In addition to assessing performance at early-age, analysis of the different mitigating strategies was extended to concrete performance at longer ages. Based on the temperature and stress evolution within the slabs at 50 days, some of the mitigating measures indicated behavior similar to that at early-age. The paste-reduced mixtures showed enhanced tensile strength and lower induced tensile stresses proving their effectiveness at early and extended ages. In regards to base friction reducing mediums, the geotextile medium demonstrated promising results at the hardened stage more than during early age. If the geotextile is adequately moistened prior to slab placement, to avoid moisture absorption from concrete at early age, it can be recommended as an effective method of minimizing cracking risks.

Field testing and laboratory experiments were further supported by the finite element analyses performed using DIANA finite element software, to identify the physical phenomena controlling early-age cracking in JPCP repair slabs. While the analyses indicated the importance of concrete hydration kinetics and viscoelastic behavior on the early-age stress development, FE analysis confirmed that the moisture loss to the base is the most significant phenomenon. Moreover, numerical modeling of concrete slabs was found to be useful in predicting the stress development in advance of costly field trials. The modeling approach adopted in the finite element analysis is proposed as a method which can be applied to evaluate the performance of concrete mixtures prior to slab placement and thus improve and economize the current rigid pavement maintenance practices followed in the pavement industry.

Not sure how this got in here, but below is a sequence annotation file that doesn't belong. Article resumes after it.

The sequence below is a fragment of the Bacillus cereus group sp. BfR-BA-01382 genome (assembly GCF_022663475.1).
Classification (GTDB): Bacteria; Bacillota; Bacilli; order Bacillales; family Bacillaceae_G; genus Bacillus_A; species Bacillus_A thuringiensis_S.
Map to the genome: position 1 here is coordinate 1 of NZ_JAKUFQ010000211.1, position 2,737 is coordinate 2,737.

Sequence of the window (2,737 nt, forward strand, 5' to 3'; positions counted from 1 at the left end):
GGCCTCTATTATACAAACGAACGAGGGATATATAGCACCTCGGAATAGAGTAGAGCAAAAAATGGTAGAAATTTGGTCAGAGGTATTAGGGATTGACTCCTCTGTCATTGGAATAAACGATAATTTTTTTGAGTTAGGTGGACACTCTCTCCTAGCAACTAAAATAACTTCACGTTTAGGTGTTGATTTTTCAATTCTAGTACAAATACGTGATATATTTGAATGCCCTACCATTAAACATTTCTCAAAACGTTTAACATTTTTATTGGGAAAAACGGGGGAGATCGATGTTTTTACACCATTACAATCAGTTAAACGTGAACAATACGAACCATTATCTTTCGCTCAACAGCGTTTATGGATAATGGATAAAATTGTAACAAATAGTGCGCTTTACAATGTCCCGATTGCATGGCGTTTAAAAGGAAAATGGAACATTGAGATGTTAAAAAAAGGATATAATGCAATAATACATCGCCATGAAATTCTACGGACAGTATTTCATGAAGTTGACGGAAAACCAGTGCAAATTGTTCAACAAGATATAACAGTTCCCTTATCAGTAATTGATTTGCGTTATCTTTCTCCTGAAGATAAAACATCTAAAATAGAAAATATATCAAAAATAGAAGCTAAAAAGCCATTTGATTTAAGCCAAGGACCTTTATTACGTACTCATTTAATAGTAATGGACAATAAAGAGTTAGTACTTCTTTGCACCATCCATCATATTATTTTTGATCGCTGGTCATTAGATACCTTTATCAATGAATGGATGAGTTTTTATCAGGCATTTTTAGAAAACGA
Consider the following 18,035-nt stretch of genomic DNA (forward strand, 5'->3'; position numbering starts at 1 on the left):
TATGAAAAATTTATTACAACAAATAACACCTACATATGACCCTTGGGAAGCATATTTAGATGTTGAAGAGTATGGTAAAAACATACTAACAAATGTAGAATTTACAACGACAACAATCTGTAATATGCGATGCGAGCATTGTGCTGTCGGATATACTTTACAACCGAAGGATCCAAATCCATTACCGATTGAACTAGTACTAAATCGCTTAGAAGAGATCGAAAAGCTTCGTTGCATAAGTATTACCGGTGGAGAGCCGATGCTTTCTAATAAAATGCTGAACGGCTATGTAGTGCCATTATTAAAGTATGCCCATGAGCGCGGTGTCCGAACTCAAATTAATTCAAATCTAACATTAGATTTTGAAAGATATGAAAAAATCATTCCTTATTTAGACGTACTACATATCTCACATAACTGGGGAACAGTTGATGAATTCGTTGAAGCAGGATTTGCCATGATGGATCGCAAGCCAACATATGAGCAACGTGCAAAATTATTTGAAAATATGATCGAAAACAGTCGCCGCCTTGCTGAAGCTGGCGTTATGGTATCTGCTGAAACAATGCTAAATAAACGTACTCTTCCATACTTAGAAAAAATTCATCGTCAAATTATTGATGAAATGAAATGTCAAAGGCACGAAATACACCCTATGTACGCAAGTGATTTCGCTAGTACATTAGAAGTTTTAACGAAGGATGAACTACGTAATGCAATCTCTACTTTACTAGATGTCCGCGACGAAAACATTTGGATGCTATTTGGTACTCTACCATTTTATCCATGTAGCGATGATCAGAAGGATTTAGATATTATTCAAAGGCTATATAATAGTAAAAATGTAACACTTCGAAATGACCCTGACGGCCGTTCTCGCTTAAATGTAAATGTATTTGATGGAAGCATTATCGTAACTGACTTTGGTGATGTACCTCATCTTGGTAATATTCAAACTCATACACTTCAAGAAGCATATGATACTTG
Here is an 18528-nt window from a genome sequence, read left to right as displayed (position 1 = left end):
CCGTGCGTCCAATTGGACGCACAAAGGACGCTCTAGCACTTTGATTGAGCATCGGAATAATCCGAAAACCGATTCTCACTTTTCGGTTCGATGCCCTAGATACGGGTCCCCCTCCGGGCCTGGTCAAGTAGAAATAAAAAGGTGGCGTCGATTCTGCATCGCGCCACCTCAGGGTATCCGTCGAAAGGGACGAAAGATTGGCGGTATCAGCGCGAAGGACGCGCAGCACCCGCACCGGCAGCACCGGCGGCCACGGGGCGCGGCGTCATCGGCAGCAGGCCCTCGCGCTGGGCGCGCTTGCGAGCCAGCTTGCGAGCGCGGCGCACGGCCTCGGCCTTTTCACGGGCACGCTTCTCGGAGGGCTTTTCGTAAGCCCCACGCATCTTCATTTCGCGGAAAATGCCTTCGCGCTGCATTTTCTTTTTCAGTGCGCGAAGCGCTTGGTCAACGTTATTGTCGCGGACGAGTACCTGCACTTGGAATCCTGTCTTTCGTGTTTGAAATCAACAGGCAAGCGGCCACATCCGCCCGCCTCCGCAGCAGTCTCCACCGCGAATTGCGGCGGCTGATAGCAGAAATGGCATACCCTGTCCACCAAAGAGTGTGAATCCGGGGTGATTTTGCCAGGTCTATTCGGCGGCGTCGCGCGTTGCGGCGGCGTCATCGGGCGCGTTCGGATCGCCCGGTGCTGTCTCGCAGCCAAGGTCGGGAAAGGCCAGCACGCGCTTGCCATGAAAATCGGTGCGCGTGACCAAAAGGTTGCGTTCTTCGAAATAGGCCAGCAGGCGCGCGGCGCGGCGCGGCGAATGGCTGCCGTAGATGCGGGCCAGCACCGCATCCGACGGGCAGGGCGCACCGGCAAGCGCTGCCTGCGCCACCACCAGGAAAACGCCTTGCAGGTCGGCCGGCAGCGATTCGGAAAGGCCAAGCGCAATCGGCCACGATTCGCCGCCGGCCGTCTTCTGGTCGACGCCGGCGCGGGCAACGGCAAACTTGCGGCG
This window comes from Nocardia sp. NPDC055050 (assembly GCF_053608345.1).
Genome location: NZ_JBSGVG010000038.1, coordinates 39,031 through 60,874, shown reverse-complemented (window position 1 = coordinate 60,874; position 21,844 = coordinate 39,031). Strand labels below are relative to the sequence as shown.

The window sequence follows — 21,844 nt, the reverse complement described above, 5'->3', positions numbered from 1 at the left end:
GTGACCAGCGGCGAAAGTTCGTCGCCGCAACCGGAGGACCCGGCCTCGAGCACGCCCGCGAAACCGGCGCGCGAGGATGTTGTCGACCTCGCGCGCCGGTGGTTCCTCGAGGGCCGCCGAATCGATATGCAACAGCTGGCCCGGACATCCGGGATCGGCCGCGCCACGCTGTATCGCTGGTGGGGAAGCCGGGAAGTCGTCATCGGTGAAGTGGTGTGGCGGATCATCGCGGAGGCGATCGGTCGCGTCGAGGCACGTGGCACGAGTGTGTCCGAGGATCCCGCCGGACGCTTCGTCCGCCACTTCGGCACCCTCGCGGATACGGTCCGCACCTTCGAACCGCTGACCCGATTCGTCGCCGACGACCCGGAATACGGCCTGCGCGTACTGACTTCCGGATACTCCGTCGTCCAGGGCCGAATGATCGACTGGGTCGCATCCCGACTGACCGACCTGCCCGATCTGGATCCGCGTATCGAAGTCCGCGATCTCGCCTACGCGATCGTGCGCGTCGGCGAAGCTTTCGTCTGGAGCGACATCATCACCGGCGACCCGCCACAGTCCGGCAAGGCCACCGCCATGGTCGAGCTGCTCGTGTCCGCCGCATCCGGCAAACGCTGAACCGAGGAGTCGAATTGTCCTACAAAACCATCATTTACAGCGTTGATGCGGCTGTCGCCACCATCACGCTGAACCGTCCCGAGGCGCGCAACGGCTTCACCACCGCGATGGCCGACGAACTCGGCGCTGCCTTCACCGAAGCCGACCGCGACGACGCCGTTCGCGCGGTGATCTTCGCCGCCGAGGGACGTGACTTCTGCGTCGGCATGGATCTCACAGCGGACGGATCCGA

Apart from the aforementioned cracking mitigating strategies, incorporation of supplementary cementitious materials (SCMs) in concrete would also contribute to enhancing concrete durability. However, inclusion of SCMs such as MK, increase autogenous shrinkage in concrete due to their effect on pore size refinement. Incorporation of pre-wetted LWA was found to minimize the autogenous shrinkage and associated cracking risks in concrete. Therefore, LWA addition, is a promising cracking mitigating measure for MK blended concrete, which are highly susceptible to increased autogenous shrinkage due to the higher reactivity of MK. However, in order to accurately proportion the required LWA content, chemical shrinkage coefficient of MK has to be known. Thus, a limited study was performed to determine the shrinkage coefficient associated with MK to mitigate autogenous shrinkage associated with MK blended concrete. Using Thermodynamic modeling (Gibbs Energy Minimization Software (GEMS)), a shrinkage coefficient of approximately 26 ml/100g MK was determined which can then be used in proportioning LWA for MK blended concrete.